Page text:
minutes, they "will be inducted" into General Body as per the
Constitution of the Society. It is not even the case of the appellants that
they had paid an amount of Rs.1 lakh before or on January 27, 2000. In fact,
from the record it is clear that in 2006 when a meeting of the General Board
was convened on March 22, 2006 and the action of the Governing Board was
accepted, such amount was not paid by the appellants.
Even on October 24, 2006, when 118th meeting of the Board of Governors of
the Society was convened, it was stated that the appellants had not paid an
amount of rupees one lakh for becoming a Promoter-Member and hence a resolution
passed by the Board of Governors of the Society on January 27, 2000 inducting
them as 'Promoter Members' and also a resolution, dated March 22, 2006 passed
by the General Body could not be said to be legal and the action was nullity.
It was also observed that the so-called Resolution No. 3 dated October 3, 1981
amending the Articles of Association was neither passed by the Board of Governors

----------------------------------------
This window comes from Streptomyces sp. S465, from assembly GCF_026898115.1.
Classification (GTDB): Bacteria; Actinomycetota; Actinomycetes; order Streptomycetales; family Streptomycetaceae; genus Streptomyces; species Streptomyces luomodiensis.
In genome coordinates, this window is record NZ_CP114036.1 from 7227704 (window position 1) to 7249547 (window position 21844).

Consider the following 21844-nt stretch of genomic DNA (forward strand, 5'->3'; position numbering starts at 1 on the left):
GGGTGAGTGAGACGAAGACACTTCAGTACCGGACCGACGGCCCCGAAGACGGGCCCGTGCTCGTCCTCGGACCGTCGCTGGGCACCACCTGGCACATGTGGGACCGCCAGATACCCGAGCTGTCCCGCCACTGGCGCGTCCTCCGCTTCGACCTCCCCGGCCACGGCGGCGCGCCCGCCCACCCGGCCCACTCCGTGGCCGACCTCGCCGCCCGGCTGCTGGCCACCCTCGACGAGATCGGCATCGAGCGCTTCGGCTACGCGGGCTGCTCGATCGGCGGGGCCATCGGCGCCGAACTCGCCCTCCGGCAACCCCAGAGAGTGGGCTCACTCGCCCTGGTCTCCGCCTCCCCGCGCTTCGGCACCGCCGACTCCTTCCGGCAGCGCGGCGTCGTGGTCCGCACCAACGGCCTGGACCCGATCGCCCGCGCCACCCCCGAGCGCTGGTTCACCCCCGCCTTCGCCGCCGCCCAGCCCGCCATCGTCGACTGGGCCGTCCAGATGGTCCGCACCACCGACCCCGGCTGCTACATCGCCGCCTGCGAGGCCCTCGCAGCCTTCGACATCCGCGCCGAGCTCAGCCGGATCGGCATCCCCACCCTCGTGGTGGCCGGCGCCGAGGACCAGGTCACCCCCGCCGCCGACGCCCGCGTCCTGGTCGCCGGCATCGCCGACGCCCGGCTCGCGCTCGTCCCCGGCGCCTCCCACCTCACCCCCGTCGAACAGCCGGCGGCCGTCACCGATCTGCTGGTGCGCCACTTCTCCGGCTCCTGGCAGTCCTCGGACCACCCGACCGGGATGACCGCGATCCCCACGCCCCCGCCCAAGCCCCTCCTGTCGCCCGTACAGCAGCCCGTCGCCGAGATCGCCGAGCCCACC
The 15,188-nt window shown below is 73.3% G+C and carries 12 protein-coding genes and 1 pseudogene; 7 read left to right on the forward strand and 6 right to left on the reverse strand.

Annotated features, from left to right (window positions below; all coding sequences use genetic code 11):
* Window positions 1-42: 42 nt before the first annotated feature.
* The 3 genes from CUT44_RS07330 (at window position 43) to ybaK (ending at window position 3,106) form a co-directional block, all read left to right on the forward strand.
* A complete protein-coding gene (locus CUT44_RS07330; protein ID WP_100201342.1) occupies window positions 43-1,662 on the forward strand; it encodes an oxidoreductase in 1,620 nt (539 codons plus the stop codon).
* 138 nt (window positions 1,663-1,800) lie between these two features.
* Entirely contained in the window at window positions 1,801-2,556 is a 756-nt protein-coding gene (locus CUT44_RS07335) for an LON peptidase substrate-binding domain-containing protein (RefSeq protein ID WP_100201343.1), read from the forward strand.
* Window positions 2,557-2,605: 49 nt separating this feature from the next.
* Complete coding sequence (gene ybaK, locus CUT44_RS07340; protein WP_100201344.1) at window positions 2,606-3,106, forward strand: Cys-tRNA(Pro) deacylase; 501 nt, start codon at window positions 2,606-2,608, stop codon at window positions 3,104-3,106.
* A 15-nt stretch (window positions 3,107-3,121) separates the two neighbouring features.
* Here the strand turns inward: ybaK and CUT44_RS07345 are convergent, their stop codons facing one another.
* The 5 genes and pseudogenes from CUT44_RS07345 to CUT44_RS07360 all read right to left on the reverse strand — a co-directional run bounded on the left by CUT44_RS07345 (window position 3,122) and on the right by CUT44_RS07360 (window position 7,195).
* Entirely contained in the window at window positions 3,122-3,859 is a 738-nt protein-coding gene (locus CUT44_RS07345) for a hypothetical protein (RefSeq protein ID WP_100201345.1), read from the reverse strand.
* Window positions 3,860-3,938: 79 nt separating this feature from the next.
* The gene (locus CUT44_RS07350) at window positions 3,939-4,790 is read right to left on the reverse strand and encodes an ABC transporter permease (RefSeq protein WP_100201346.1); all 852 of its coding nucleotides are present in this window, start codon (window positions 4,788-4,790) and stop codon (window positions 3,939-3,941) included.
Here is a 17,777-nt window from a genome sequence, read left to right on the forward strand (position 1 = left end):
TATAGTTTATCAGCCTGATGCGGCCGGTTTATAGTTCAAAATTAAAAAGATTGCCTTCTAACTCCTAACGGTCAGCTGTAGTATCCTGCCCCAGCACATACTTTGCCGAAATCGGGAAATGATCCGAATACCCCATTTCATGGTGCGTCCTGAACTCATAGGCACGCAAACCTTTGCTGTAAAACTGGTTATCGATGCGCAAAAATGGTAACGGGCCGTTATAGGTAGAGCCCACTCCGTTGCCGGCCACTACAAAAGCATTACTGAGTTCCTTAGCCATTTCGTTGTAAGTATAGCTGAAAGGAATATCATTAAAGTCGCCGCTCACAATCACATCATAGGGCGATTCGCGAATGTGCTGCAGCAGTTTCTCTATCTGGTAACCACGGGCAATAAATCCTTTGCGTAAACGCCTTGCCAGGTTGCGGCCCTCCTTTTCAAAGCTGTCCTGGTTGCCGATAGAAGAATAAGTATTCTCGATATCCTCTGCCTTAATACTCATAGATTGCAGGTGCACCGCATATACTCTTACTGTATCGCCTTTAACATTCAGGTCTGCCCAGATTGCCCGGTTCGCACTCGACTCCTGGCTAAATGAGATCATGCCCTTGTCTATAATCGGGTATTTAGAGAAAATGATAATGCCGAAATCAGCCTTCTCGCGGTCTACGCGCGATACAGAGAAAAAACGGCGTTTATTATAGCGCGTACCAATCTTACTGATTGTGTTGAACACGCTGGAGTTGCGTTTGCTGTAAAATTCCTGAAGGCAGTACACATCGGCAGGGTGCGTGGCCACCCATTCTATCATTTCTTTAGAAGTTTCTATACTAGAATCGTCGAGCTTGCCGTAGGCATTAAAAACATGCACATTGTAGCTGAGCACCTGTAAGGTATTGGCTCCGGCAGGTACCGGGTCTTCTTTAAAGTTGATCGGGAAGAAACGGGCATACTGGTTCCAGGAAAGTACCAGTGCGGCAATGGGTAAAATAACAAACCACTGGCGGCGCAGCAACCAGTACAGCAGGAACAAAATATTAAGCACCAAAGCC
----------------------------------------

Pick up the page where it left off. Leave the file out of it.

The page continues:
nor approved by the General Body either on that day or at any later date. The
Articles of Association of 1979, therefore, were in force. For the
qualification for membership as 'Promoter' of the Society, rupees one lakh had
to be paid.
Since no such payment was made by the persons claiming Promoter-Members,
their membership was 'void'. It was only thereafter that the appellants
directly deposited the amount in the bank in the name of the Society without
even informing the Society about such payment.
22. Prima facie, we are of the view that the contention of the Society is
well founded that such an amount ought to have been paid by a person before he
is admitted as Patron Member in the light of the phraseology used in Clause 4
(b) of the Articles of the Association. We are, however, conscious of the fact
that the main matter is pending before the trial Court. We may, therefore,
hasten to add that we are dealing with the contention of the appellants and the
arguments of the respondents only for a limited purpose of deciding the appeal
which has been filed against an interlocutory order refusing interim relief. In